The flowering of the 'Abbasid caliphate between 750 and 1258 CE is often considered to be the classical age of Islamic civilization. In the preceding 120 years the Arabs - inspired by their powerful new version of Abrahamic monotheism, Islam - had conquered much of the known world of antiquity and established a vast empire stretching from Spain to China. But was this empire really so very different, as has often been assumed, from what it superseded? The Great Caliphs originally and creatively explores the immense achievements of the 'Abbasid age through the lens of Mediterranean history. When the Umayyad caliphs were replaced by the 'Abbasids in 750, and the Arab capital moved to the purpose-built city of Baghdad, Iraq quickly became the centre not only of an imperium but also of a culture built on the foundations of the prior great civilizations of antiquity: Greece, Rome, Byzantium and Persia. Debunking several popular misconceptions about the Arab conquests, Amira Bennison shows that, far from seeing themselves as 'replacing' or purging the 'occidental' culture of the ancient world with a 'pure' and 'oriental' Islamic doctrine, the 'Abbasids perceived themselves to be as much within the tradition of Mediterranean and Near Eastern empire as any of their predecessors. Like other outsiders who inherited the Roman Empire, the Arabs had as much interest in preserving as in destroying, even while they were challenged by the paganism of the past and could not therefore embrace it with completely open arms. Inspired by that past as well as building creatively on its foundations, the 'Abbasids and their rulers inculcated and nurtured precisely the 'civilized' values which western civilization so often purports to represent, sometimes in apparent opposition to Islam. The Great Caliphs shows what a huge debt Europe in fact owes to its former Muslim rulers.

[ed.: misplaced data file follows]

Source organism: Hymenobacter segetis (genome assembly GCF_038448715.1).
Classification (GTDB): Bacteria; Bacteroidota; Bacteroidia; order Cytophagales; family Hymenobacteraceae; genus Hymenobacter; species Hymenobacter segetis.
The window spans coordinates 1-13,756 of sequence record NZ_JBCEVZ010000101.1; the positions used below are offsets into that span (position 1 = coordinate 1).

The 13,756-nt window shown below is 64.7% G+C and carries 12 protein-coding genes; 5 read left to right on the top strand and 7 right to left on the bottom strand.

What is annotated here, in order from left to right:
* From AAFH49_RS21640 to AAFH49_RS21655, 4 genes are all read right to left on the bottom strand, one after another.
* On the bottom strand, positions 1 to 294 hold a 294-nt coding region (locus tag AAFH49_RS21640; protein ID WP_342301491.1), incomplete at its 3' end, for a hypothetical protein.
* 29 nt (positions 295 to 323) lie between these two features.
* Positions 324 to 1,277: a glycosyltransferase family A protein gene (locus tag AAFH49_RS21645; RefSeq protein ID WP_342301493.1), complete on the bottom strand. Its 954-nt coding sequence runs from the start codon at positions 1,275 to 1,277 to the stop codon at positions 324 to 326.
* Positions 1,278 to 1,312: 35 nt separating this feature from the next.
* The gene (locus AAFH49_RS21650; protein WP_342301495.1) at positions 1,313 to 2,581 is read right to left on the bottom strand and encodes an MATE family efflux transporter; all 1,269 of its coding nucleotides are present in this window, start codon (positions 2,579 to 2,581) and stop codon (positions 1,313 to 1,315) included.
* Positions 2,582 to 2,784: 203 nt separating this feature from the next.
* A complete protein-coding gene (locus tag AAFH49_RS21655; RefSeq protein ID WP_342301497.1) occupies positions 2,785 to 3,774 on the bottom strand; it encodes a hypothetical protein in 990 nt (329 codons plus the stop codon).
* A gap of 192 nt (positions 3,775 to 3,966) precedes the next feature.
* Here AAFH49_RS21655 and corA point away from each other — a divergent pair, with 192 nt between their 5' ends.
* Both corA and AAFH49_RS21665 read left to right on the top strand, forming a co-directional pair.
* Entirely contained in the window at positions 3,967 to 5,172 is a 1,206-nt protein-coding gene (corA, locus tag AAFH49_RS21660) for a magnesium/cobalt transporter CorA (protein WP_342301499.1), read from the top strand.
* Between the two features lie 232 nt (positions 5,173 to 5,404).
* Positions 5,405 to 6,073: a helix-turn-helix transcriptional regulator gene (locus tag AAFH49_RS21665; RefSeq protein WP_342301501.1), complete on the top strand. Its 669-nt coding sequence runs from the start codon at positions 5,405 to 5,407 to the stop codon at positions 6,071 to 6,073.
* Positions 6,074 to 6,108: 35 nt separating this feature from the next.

Great Caliphs, The
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